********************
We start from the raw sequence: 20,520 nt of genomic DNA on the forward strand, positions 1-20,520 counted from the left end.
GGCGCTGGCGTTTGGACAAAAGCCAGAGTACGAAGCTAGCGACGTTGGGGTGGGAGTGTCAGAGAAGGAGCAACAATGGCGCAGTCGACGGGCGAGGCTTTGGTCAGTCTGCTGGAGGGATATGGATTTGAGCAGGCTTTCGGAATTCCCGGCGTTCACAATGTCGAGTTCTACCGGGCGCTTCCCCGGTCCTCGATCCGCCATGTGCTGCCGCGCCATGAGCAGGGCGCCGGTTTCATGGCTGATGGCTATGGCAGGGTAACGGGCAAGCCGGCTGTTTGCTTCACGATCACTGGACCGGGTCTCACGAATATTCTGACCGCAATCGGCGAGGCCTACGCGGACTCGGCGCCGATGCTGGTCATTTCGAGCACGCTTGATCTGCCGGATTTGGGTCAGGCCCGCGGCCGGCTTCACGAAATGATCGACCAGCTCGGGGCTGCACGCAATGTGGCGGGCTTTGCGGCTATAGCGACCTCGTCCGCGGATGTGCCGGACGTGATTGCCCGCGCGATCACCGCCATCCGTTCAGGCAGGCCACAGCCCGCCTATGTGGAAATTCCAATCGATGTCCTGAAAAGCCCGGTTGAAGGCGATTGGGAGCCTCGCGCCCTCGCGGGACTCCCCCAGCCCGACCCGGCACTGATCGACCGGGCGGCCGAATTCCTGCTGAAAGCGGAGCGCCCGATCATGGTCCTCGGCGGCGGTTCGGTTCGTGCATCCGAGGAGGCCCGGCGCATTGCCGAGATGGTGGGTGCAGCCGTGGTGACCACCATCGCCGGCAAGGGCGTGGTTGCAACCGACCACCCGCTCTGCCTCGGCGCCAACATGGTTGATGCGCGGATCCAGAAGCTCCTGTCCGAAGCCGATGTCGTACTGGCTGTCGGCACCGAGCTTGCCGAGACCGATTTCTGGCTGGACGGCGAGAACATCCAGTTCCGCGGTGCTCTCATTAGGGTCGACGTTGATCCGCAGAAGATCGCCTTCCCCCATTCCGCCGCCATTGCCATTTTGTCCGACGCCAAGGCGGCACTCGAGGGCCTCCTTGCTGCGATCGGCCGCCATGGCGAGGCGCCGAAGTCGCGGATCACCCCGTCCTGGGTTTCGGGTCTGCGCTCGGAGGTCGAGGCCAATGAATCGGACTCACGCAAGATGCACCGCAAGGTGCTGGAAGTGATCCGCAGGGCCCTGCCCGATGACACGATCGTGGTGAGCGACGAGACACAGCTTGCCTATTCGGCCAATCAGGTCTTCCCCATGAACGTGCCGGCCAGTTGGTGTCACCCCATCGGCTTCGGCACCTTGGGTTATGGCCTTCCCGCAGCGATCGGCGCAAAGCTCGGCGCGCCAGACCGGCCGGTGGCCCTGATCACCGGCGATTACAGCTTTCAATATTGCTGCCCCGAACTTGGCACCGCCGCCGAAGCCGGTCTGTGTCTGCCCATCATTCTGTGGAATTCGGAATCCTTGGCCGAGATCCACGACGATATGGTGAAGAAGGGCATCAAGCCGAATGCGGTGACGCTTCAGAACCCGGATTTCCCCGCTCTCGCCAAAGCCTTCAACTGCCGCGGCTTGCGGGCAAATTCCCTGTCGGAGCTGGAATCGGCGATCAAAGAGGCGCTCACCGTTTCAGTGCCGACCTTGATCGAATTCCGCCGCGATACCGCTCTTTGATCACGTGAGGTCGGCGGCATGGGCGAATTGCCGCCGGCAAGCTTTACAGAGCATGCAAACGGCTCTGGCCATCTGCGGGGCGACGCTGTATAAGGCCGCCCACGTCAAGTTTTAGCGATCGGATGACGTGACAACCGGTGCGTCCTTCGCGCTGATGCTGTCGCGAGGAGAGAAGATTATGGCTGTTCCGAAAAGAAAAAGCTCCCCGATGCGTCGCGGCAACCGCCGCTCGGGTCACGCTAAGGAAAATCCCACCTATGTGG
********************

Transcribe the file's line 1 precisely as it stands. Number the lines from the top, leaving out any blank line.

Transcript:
We start from the raw sequence: 20,520 nt of genomic DNA on the forward strand, positions 1-20,520 counted from the left end.